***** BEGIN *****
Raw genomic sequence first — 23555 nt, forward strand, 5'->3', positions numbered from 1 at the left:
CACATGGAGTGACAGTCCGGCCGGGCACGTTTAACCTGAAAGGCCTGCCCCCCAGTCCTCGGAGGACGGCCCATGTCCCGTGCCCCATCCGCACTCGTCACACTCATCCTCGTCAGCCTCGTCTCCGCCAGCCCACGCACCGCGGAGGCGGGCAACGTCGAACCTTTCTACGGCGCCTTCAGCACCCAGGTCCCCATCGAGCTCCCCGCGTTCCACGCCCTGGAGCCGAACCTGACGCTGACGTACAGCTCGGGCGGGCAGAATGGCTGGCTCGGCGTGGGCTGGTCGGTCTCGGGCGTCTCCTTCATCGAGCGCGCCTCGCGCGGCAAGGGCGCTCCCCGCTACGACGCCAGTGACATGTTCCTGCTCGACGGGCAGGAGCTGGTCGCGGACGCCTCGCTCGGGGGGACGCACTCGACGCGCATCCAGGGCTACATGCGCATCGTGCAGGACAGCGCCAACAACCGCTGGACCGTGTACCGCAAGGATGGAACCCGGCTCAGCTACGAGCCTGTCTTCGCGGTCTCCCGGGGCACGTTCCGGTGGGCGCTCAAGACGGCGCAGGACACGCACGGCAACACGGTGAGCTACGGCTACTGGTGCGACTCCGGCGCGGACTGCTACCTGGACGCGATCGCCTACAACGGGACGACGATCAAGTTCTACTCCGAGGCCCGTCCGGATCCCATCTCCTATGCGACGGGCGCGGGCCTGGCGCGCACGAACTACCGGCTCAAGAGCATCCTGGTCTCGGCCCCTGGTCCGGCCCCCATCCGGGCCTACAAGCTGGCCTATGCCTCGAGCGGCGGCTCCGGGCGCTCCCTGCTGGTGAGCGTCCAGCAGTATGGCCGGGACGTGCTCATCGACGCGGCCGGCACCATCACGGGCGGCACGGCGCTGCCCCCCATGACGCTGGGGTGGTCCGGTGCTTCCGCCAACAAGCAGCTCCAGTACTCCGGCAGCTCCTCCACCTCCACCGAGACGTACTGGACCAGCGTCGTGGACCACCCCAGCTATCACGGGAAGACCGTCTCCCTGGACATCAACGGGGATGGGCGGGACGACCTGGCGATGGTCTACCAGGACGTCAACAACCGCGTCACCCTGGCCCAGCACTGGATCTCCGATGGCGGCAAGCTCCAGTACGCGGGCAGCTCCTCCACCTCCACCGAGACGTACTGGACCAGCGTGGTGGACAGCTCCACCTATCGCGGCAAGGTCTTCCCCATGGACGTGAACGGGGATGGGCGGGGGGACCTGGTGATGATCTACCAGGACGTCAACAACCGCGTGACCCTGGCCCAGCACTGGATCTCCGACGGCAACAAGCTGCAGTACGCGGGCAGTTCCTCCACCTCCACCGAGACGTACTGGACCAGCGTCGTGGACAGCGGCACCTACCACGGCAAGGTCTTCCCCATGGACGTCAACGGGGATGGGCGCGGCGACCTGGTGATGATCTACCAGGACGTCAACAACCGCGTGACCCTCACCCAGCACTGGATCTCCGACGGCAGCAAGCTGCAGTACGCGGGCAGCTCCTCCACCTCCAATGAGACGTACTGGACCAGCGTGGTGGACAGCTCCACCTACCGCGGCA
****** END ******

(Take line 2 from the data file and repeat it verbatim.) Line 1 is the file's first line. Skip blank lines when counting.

CACATGGAGTGACAGTCCGGCCGGGCACGTTTAACCTGAAAGGCCTGCCCCCCAGTCCTCGGAGGACGGCCCATGTCCCGTGCCCCATCCGCACTCGTCACACTCATCCTCGTCAGCCTCGTCTCCGCCAGCCCACGCACCGCGGAGGCGGGCAACGTCGAACCTTTCTACGGCGCCTTCAGCACCCAGGTCCCCATCGAGCTCCCCGCGTTCCACGCCCTGGAGCCGAACCTGACGCTGACGTACAGCTCGGGCGGGCAGAATGGCTGGCTCGGCGTGGGCTGGTCGGTCTCGGGCGTCTCCTTCATCGAGCGCGCCTCGCGCGGCAAGGGCGCTCCCCGCTACGACGCCAGTGACATGTTCCTGCTCGACGGGCAGGAGCTGGTCGCGGACGCCTCGCTCGGGGGGACGCACTCGACGCGCATCCAGGGCTACATGCGCATCGTGCAGGACAGCGCCAACAACCGCTGGACCGTGTACCGCAAGGATGGAACCCGGCTCAGCTACGAGCCTGTCTTCGCGGTCTCCCGGGGCACGTTCCGGTGGGCGCTCAAGACGGCGCAGGACACGCACGGCAACACGGTGAGCTACGGCTACTGGTGCGACTCCGGCGCGGACTGCTACCTGGACGCGATCGCCTACAACGGGACGACGATCAAGTTCTACTCCGAGGCCCGTCCGGATCCCATCTCCTATGCGACGGGCGCGGGCCTGGCGCGCACGAACTACCGGCTCAAGAGCATCCTGGTCTCGGCCCCTGGTCCGGCCCCCATCCGGGCCTACAAGCTGGCCTATGCCTCGAGCGGCGGCTCCGGGCGCTCCCTGCTGGTGAGCGTCCAGCAGTATGGCCGGGACGTGCTCATCGACGCGGCCGGCACCATCACGGGCGGCACGGCGCTGCCCCCCATGACGCTGGGGTGGTCCGGTGCTTCCGCCAACAAGCAGCTCCAGTACTCCGGCAGCTCCTCCACCTCCACCGAGACGTACTGGACCAGCGTCGTGGACCACCCCAGCTATCACGGGAAGACCGTCTCCCTGGACATCAACGGGGATGGGCGGGACGACCTGGCGATGGTCTACCAGGACGTCAACAACCGCGTCACCCTGGCCCAGCACTGGATCTCCGATGGCGGCAAGCTCCAGTACGCGGGCAGCTCCTCCACCTCCACCGAGACGTACTGGACCAGCGTGGTGGACAGCTCCACCTATCGCGGCAAGGTCTTCCCCATGGACGTGAACGGGGATGGGCGGGGGGACCTGGTGATGATCTACCAGGACGTCAACAACCGCGTGACCCTGGCCCAGCACTGGATCTCCGACGGCAACAAGCTGCAGTACGCGGGCAGTTCCTCCACCTCCACCGAGACGTACTGGACCAGCGTCGTGGACAGCGGCACCTACCACGGCAAGGTCTTCCCCATGGACGTCAACGGGGATGGGCGCGGCGACCTGGTGATGATCTACCAGGACGTCAACAACCGCGTGACCCTCACCCAGCACTGGATCTCCGACGGCAGCAAGCTGCAGTACGCGGGCAGCTCCTCCACCTCCAATGAGACGTACTGGACCAGCGTGGTGGACAGCTCCACCTACCGCGGCA